Chewing gum to help diagnose giant cell arteritis
This week we published work assessing the “chewing gum test” to help diagnose giant cell arteritis (CGT). This test involves a patient chewing gum for 5 minutes as part of the clinical assessment for GCA.
Jaw claudication, whereby patients describe pain in the jaw on prolonged chewing, is a typical symptom of GCA. It is caused from reduced blood flow to the muscles of mastication (chewing) due to vasculitis of the feeding arteries.
The problem for clinicians is that jaw pain can be due to many other causes including temporomandibular (TMJ) joint arthritis, TMJ dysfunction and bruxism (teeth grinding).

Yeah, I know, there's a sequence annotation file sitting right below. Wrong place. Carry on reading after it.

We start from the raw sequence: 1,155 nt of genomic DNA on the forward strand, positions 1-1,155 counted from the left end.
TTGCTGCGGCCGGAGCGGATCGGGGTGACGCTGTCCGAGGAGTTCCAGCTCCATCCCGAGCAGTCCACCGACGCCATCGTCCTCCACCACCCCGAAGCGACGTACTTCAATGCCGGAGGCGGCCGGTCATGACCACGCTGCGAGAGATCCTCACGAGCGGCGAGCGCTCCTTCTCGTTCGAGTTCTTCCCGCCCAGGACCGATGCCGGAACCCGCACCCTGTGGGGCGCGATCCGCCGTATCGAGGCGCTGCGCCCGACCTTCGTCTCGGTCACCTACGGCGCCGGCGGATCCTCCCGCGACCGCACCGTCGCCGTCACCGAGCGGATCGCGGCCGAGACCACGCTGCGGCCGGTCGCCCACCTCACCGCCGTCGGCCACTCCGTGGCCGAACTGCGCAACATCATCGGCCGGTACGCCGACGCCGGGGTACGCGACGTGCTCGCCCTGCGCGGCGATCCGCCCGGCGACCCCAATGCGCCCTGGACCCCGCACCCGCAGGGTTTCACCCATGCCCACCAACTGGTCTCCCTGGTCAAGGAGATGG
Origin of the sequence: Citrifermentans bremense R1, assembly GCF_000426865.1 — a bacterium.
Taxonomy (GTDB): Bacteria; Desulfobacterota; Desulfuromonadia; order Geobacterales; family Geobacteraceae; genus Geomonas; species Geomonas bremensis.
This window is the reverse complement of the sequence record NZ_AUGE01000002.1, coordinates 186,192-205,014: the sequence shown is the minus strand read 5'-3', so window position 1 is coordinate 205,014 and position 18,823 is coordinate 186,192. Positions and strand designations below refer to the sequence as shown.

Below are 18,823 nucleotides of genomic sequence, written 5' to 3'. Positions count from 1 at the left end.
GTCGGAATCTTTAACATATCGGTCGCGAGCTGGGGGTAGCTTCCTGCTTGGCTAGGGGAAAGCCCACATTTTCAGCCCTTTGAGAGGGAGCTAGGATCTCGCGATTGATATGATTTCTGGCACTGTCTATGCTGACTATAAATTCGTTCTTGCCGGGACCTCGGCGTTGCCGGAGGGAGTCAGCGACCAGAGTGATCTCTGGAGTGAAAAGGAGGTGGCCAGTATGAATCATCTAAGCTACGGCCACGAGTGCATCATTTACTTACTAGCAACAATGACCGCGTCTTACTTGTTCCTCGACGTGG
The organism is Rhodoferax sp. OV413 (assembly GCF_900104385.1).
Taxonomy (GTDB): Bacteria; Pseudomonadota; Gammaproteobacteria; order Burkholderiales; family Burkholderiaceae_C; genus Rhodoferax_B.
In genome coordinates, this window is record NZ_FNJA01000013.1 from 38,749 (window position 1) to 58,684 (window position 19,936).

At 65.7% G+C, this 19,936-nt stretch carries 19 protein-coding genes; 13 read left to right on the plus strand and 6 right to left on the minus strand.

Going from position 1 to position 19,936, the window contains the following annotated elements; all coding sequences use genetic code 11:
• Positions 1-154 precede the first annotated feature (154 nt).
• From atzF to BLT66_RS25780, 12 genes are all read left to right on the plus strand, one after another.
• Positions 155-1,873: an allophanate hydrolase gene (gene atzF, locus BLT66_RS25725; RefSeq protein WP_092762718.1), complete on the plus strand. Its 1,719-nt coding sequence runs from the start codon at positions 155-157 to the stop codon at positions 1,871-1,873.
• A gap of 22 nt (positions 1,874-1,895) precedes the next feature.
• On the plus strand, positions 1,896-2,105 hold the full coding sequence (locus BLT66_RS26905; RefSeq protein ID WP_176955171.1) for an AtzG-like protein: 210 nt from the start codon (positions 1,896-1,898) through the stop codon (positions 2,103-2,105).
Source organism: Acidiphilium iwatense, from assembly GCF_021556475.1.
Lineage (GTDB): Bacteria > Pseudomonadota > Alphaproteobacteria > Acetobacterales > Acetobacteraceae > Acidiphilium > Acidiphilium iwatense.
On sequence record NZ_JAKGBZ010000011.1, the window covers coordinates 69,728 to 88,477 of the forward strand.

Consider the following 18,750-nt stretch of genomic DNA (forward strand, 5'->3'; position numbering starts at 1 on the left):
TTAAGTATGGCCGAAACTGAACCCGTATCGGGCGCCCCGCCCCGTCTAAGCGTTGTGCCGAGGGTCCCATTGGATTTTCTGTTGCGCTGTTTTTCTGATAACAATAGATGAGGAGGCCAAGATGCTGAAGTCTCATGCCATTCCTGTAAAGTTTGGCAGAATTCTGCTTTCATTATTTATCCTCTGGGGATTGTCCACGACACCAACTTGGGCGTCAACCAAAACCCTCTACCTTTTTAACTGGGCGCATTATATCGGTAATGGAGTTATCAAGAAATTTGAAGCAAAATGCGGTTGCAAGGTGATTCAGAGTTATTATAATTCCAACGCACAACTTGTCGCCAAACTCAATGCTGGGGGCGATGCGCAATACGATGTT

Our study showed that if the onset of jaw pain when chewing gum is delayed (especially after 2 minutes), the chance of GCA is much higher. This makes sense. TMJ dysfunction and bruxism will typically result in discomfort immediately on jaw movement.
I used the CGT last week in my clinic to tease out the cause of jaw pain in a patient who may have had GCA. The onset of pain was delayed at 1.5 minutes which made me more suspicious of the diagnosis. The diagnosis of GCA was confirmed on ultrasound and temporal artery biopsy.